With new Defensive Coordinator Brian Knorr, the Falcons seemed to have abandoned the term spur linebacker, and started the game with five defensive backs. In the first game, the defense was fluid with respect to who lined up closer to the line of scrimmage and who played deeper on pass defense. An example of this flexibility was when last year’s spur linebacker Camby Goff lined up fairly close to the line of scrimmage, and then dropped deep as the play began. He ended up making an interception on a pass that went off the fingertips of the receiver on a pass over the middle. Watching on the streaming feed, I had trouble following how the assignments changed between Goff and Jayden Goodwin, who was listed as the fifth defensive back in the first game. We’ll have to watch this new scheme as the season develops.

At cornerback, Michael Mack appears to be the most talented, but Jemari Bellamy, Eian Castonguay, and Corey Collins are all capable DBs who will share time at the position.

On offense, tailback John Lee Eldridge appears ready to share tailback duties with DeAndre Hughes. Eldridge has the speed of a track star and at 5’ 9”, 195 pounds, a low center of gravity that gives him the ability to run through tackles.

At tight end, Caleb Rillos got the start, and Kyle Patterson was only in the game for a few snaps. The Falcons want to guard against the possibility of another knee injury to their most talented TE. We’ll probably see more of him when the Falcons really need him.


Currently, the odds makers have the Falcons as 17.5 point favorites with an over/under of 49.5. The odds opened at Falcons -13.5 and got as high as Falcons -18.5. Those are very rich odds against a P5 team that isn’t Kansas or Vanderbilt. It’s clear that Colorado was not gelling as a team in their opening game, but they should improve in their second game, and their players have P5 level size, strength, and speed.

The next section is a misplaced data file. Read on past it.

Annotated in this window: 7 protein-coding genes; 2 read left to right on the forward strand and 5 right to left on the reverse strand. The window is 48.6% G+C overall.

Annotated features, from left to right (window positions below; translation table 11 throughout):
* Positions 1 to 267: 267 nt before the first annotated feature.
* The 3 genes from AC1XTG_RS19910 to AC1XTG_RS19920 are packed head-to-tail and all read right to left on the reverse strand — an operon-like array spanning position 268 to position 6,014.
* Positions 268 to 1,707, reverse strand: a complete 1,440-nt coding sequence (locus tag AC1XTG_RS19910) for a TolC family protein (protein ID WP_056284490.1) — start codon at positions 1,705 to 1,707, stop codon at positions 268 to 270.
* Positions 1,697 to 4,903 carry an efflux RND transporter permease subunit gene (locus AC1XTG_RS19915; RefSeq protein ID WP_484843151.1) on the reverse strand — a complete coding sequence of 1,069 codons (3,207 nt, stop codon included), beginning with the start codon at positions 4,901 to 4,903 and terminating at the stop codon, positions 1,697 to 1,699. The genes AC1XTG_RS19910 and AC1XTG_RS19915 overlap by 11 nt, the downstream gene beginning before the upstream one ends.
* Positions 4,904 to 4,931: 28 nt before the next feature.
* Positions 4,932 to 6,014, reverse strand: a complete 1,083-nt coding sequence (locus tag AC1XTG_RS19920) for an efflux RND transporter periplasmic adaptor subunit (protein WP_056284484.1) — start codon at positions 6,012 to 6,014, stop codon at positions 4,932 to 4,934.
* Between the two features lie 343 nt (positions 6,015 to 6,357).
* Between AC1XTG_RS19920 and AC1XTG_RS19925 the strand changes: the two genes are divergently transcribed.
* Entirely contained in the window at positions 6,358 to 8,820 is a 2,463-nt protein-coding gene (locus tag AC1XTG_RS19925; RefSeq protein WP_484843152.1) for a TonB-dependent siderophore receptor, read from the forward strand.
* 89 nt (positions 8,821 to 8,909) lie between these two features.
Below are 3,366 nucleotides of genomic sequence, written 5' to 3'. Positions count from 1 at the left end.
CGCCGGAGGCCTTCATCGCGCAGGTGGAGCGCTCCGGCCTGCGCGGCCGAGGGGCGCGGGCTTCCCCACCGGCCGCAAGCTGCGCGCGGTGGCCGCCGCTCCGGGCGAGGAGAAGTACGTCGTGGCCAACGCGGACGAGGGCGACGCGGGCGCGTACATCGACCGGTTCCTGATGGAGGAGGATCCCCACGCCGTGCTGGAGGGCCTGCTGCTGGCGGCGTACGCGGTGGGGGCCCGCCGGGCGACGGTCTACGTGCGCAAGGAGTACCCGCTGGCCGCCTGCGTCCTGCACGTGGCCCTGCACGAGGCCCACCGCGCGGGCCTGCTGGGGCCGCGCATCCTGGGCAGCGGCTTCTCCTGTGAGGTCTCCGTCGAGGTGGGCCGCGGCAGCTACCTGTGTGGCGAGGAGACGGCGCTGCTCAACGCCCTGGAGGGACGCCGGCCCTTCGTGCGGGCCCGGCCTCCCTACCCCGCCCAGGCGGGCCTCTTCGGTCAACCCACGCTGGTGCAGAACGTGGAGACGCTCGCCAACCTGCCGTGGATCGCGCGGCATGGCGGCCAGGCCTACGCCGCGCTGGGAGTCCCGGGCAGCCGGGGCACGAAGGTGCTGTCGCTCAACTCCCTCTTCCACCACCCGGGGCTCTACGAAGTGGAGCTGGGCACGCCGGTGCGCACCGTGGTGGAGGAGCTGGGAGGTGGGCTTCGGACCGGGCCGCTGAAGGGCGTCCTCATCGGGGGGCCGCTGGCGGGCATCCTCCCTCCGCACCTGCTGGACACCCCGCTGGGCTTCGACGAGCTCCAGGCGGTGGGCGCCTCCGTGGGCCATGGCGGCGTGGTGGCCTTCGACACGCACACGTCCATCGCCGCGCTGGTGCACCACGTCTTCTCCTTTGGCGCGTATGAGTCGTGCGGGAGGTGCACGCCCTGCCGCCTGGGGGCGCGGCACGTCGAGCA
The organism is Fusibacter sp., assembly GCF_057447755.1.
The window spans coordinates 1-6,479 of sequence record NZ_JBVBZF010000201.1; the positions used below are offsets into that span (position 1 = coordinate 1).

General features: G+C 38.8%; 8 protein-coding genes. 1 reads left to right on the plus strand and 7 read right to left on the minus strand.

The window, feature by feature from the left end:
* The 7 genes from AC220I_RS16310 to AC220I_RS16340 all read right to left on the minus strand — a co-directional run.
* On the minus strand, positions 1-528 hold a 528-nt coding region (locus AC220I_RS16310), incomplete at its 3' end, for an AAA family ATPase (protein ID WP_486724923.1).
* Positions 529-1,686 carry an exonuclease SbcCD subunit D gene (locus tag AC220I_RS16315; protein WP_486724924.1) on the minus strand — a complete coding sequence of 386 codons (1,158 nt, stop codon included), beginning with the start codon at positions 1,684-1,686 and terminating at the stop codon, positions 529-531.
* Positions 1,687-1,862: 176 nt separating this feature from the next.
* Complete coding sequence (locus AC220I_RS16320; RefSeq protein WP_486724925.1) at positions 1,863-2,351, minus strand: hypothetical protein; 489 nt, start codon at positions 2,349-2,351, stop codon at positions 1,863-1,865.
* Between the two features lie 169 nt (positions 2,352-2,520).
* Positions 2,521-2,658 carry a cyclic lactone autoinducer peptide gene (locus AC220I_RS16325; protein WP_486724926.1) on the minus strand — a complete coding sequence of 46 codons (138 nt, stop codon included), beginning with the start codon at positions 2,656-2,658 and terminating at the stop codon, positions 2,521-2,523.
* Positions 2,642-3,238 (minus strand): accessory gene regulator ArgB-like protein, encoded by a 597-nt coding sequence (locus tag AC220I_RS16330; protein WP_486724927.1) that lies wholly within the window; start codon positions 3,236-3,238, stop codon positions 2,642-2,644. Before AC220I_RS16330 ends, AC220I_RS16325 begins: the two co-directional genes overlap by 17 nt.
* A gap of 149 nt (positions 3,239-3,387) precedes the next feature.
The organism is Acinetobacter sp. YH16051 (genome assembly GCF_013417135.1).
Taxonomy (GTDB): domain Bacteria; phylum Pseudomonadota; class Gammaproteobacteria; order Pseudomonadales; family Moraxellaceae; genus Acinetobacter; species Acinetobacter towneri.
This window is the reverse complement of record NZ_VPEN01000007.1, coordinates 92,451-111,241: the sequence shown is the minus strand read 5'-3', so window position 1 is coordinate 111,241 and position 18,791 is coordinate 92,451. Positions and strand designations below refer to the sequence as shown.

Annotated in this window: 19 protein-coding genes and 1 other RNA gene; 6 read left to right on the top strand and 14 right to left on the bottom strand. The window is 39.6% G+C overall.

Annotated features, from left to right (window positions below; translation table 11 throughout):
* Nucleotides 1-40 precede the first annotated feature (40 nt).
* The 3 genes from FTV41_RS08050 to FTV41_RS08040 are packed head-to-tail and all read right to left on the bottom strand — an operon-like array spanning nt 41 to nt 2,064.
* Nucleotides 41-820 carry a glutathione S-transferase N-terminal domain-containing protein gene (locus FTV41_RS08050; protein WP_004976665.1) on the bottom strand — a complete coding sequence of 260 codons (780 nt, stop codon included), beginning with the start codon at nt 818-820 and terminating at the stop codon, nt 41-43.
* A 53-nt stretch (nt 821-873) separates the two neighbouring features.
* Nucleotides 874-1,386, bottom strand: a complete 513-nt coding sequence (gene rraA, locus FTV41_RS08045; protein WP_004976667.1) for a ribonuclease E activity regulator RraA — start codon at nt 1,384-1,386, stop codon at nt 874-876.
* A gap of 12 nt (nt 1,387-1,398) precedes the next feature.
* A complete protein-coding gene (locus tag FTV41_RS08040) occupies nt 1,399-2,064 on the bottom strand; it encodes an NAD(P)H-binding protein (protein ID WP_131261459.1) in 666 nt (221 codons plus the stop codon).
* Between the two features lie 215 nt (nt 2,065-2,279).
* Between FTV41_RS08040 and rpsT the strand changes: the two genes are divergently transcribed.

In the opening game, the defense was a little lackluster in the areas of the pass rush and pass coverage. It’s possible that the game plan was a plain vanilla version of what the Falcons will end up utilizing. The first string defense allowed some movement of the ball, but tightened up when necessary. The Panthers had only 3 points until the fourth quarter and the second and third strings were getting some snaps in. In this week’s press conference, FS Trey Taylor stated that he thought this years defense is one “we haven’t seen in a long time.” That’s a kind of statement that we don’t often hear from Air Force athletes. If that’s true, the Falcons could easily cover the spread.

The Falcons also have an offense that adjusts well to whatever scheme defenses are presenting. All four skill players in the backfield are dangerous threats if ignored. If the safeties sneak up to help against the run, Haaziq Daniels can sling it deep. And all of that occurs behind an experienced offensive line skilled enough to compete for the Joe Moore award.

Air Force wins 35-20. I would take the over and Colorado to cover the spread.